Change the oil every 3,000 miles, file your tax receipts neatly, stick to your budget - these are things people are constantly advised to do, yet often don't carry out.
Such is the nature of Robert Spanner's stump speech to Silicon Valley entrepreneurs: Protect your trade secrets, too, he warns; they are the life of your business.
Yet the middle managers who leave their old companies to form new ones rarely consider the idea, says this lawyer from Palo Alto, Calif. ''They are technical professionals - they don't know about this stuff.''
Spanner, a partner in Beckford, Spanner & Kelley, has just written a book, ''Who Owns Innovation?'' In a recent swing through Boston, he explained why this question is not so easy to answer and why now is the time managers should be asking it.
America is transforming itself from an industry-based economy to an information-based one, ''where trade secrets are more numerous,'' he says. As competition in general heats up, a company's tricks of the trade - whether they be customer lists, marketing strategies, or technical formulas - become more valuable to them and competitors.
Yet Spanner is frustrated by the fact that while trade-secret protection is becoming more important, the interpretation of trade-secret law is inconsistent.
Such fuzzy questions as whether an employee has stolen a company secret or is just relying on stored-up knowledge gained from a professional career are settled differently from judge to judge, he says.
Unlike securities law and antitrust law, the outcome of trade-secret cases is determined by case decisions made in the past, not according to some unchanging statute.
Thus, he writes, ''it is not uncommon for two courts to apply the same legal principles to similar facts and arrive at precisely the opposite conclusions.''
This makes planning to avoid litigation tough, but not impossible. A litigation ''on the cheap'' costs at least $100,000, and ''companies just starting out don't have $100,000,'' according to Spanner.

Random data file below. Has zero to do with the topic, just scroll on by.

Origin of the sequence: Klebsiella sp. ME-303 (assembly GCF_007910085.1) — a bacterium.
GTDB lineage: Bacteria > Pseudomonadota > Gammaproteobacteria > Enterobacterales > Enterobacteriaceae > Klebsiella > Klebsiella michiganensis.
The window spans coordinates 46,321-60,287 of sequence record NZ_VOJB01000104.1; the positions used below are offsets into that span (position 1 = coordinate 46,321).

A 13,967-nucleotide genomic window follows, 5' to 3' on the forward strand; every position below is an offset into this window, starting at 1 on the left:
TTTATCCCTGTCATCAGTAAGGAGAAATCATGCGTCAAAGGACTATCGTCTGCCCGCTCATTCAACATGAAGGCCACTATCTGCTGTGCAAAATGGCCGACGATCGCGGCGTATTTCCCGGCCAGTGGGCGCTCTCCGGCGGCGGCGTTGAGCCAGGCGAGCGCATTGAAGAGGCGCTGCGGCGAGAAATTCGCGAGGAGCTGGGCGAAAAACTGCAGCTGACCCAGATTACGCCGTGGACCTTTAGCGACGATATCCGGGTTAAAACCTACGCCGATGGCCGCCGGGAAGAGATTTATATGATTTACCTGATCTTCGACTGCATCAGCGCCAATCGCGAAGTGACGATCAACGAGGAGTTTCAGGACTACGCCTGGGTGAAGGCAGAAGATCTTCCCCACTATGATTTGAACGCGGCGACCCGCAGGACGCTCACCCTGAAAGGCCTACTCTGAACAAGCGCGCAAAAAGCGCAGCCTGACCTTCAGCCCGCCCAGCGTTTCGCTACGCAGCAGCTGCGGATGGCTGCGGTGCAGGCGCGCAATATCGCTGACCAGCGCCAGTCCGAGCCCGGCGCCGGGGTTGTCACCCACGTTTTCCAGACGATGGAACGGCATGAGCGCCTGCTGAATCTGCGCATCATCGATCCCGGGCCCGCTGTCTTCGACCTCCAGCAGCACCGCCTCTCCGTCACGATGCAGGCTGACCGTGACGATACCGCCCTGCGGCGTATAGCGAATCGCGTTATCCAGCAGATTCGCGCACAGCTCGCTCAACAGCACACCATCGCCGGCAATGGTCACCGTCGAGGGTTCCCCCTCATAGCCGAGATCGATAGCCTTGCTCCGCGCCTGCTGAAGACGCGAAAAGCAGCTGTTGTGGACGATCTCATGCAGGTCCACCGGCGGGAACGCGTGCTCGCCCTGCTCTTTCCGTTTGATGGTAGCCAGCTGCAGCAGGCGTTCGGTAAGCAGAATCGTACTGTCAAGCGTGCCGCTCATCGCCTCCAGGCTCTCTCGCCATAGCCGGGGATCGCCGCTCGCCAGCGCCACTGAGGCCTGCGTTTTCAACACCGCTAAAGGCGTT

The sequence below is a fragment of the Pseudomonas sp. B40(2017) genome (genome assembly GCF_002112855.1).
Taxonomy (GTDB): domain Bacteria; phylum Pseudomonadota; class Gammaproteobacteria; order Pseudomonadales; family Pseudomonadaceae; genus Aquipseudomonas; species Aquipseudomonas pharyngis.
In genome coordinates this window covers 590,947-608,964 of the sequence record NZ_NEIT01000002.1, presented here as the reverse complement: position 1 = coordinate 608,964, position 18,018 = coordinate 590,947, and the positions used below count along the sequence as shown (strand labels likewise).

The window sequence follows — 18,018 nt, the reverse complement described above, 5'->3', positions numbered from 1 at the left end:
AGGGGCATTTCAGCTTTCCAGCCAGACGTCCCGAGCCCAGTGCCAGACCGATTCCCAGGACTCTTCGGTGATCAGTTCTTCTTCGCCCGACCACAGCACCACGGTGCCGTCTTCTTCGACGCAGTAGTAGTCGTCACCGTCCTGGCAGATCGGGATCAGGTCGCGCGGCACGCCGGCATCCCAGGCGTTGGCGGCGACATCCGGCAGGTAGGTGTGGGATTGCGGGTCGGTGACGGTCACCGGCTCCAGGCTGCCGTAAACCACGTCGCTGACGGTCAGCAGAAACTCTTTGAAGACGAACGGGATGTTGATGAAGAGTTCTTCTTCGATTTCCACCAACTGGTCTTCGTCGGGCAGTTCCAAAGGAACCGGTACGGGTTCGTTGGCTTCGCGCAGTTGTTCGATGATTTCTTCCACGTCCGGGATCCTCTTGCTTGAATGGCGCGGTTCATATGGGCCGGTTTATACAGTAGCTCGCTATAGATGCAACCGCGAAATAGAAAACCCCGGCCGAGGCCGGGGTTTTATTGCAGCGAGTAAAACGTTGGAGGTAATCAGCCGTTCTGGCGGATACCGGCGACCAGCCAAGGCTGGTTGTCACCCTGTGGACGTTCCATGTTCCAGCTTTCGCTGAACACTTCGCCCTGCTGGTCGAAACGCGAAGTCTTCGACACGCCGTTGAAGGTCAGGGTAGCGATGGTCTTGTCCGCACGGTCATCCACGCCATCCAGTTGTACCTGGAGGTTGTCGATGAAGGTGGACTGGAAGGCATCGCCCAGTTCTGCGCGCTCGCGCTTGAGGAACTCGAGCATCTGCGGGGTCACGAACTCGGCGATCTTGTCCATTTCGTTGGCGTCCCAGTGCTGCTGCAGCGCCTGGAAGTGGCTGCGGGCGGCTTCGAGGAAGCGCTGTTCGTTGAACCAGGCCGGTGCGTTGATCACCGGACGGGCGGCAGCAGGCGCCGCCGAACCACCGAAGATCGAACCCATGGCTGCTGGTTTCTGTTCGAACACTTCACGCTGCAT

It also costs in terms of company reputation, diversion of executive effort, and difficulty in raising capital. Yet for the companies that fear losing secrets, and those that fear getting socked with a suit, there are inexpensive steps that can be taken.
Like most ideas that are going to get anywhere in a company, the idea of security starts with top management support, Spanner says. He recommends that companies do regular information audits, determining what information is valuable to competitors, and then decide what's possible to protect.
This effort is ''an eternal vigilance,'' he says, and should be someone's direct responsibility, though it doesn't have to be a full-time job. That person would keep an eye on all places where information could leak.
At the same time, there should be frequent communication with employees - not in a policy guide but face to face, making sure it's understood. He says employee stock ownership is a real incentive that helps keep confidential information under wraps.
On the other end, companies that could easily wind up accused of stealing trade secrets can cover their bases.
First, says Spanner, a company should keep the job-search process aboveboard.
''You don't want the search to look like an effort to hire Frank at your principal competitor, as opposed to hiring any employee in the general market,'' Mr. Spanner says.
New employees should get a letter stating that the company expects them to honor confidentialities of previous employers and the new one. The new people should be told not to bring anything to the new company from the old without written permission from the previous employer.
Finally, he says, if there are obvious areas of research the employee's old and new company are working on, that work should be given to others.